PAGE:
Few takers for Indian Council of Medical Research offers
Poor response has hit efforts by India’s apex health research agency to enhance the country’s pool of medical researchers through fellowship training programmes and to bring back Indian researchers from abroad, a Parliamentary panel has noted.
The Parliamentary standing committee on health has expressed concern that the Indian Council of Medical Research has under-utilised its allocated funds for human resource development in health research due to lack of sufficient proposals.
The panel, in a report analysing the ICMR’s funding patterns and utilisation, has also observed that its efforts to encourage Indian health researchers abroad has “paid little dividends” with only 10 researchers availing the offer over the past nine years.
“The department must analyse the scheme and find out why it has so few takers,” the committee said, urging the department of health research — ICMR’s parent agency — to create a conducive environment and offer lucrative prospects to Indian researchers abroad.
The ICMR’s human resource development scheme is aimed at enhancing the country’s pool of medical researchers by upgrading skills of medical college faculty, mid-career scientists, and medical students through fellowships and training.
The ICMR offers multiple fellowship programmes — for women, for young scientists, short-term and long-term fellowships for training within and outside India, among others.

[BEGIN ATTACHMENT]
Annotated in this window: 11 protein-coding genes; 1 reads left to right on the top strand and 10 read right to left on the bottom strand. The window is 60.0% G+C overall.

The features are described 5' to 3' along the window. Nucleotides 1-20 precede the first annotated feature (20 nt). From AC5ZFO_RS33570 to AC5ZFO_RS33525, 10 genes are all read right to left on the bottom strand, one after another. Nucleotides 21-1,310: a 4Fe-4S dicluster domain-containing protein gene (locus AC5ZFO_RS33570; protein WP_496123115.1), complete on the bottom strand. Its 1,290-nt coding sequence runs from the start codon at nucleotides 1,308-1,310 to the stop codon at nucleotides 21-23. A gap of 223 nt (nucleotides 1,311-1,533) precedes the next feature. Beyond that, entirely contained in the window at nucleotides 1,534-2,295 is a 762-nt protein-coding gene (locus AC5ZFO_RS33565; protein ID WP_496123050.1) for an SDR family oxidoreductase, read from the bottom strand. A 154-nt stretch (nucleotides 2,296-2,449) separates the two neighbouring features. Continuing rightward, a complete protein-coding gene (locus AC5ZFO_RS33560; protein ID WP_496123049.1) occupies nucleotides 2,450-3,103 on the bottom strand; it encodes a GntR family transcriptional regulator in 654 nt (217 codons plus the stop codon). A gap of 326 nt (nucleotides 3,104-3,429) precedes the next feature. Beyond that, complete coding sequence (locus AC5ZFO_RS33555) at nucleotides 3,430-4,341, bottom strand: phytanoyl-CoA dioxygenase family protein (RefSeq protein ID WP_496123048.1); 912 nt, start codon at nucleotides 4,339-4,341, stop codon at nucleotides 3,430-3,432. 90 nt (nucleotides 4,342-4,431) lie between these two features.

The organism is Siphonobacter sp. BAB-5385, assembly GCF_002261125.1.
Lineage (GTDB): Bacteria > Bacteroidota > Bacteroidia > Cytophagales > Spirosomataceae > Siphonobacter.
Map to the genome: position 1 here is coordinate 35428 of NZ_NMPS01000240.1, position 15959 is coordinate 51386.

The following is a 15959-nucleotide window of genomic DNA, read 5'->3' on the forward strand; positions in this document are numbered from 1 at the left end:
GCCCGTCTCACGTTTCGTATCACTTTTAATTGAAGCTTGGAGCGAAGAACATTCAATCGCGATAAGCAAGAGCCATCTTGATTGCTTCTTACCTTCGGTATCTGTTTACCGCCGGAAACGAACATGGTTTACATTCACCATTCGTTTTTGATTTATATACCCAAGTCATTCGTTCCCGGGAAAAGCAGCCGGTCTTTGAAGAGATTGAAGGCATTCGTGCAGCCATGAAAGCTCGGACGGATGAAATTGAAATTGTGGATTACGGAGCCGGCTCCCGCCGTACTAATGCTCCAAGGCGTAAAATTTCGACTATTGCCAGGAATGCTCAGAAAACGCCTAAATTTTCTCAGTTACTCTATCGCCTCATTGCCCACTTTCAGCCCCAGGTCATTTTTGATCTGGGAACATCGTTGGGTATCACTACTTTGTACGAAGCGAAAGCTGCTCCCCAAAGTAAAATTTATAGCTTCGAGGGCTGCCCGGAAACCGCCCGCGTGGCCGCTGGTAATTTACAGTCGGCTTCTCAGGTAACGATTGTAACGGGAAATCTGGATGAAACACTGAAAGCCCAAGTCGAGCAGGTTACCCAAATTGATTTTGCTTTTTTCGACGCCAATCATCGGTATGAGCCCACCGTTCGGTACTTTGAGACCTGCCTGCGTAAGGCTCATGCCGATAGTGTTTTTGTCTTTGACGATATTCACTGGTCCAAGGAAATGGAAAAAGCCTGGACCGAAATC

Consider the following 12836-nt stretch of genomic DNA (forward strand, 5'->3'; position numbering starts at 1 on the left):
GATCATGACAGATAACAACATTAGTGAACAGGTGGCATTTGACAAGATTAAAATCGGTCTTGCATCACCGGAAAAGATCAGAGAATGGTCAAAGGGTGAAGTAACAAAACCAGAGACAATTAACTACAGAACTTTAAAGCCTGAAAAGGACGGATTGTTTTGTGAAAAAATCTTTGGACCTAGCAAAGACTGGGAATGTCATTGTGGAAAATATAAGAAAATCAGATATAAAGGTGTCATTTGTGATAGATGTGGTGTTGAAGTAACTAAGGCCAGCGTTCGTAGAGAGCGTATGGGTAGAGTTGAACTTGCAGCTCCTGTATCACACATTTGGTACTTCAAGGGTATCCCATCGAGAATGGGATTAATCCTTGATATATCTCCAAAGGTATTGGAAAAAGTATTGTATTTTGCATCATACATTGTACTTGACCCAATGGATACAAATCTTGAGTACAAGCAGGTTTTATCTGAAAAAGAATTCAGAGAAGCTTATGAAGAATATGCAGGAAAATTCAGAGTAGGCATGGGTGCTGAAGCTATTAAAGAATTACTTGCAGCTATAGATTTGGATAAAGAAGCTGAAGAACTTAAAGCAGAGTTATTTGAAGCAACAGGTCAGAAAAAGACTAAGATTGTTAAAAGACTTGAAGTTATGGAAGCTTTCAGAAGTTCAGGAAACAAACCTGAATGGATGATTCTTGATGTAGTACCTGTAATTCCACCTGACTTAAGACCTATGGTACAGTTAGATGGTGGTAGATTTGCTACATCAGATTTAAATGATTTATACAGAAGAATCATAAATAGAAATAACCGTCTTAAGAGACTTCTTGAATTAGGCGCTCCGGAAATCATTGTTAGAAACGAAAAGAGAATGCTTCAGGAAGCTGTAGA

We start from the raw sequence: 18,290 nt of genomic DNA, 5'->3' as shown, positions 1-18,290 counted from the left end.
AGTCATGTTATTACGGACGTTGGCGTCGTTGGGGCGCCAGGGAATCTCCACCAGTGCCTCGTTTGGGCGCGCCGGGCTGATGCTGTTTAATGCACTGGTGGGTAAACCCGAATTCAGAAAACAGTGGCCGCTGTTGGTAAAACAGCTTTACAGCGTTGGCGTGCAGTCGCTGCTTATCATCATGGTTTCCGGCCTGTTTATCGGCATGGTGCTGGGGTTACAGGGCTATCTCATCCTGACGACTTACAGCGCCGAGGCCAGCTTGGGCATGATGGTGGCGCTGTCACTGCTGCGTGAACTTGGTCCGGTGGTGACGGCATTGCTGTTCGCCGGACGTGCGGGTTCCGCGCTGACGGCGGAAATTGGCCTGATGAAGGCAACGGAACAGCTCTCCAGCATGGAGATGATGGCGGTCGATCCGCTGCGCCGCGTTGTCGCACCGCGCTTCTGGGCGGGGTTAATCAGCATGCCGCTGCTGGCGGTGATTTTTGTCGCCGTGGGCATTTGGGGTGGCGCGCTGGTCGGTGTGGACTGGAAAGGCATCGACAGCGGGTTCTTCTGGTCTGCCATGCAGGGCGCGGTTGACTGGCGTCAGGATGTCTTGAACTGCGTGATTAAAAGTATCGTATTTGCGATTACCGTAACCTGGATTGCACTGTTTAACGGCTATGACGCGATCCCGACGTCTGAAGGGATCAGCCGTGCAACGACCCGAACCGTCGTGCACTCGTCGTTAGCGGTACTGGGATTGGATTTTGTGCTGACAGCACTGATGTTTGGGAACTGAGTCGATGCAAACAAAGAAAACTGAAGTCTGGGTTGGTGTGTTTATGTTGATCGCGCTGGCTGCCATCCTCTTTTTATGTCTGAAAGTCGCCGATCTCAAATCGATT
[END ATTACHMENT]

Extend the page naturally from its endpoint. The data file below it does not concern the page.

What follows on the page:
But each year over the past three years, the ICMR has for its human resource development initiative used up lower than its allocated amounts even though the allocated amounts were themselves lower than the projected demand.
In 2019-20, for instance, the ICMR spent Rs 27 crore on fellowships and training although it had been available Rs 30 crore for such activities. In 2020-21, it used Rs 16 crore from the available Rs 18 crore. Until January this fiscal, it had used Rs 17 crore from Rs 27 crore.
The Parliamentary panel said it is “not satisfied” by the department’s explanation that it had not received sufficient number of proposals for the under-utilisation of the allocated funds, and called for steps to get scientists to submit more fellowship proposals.
A senior health researcher who requested anonymity said the panel’s observations are not surprising. “There is a perception that the ICMR is bureaucratic and lacks transparency in decision-making on the proposals it receives,” the researcher said.
For fiscal 2022-23, the ICMR has been allocated what it had projected — Rs 30 crore — for its human resource development initiatives and has set a target of awarding 148 fellowships.
Over the past nine years, the ICMR had awarded 621 fellowships across different categories.
The Parliamentary panel has also noted that faculty in most Indian medical colleges are largely engaged in teaching and clinical work with very few interested in pursuing research and asked the ICMR to find ways to incentivise high-quality medical research.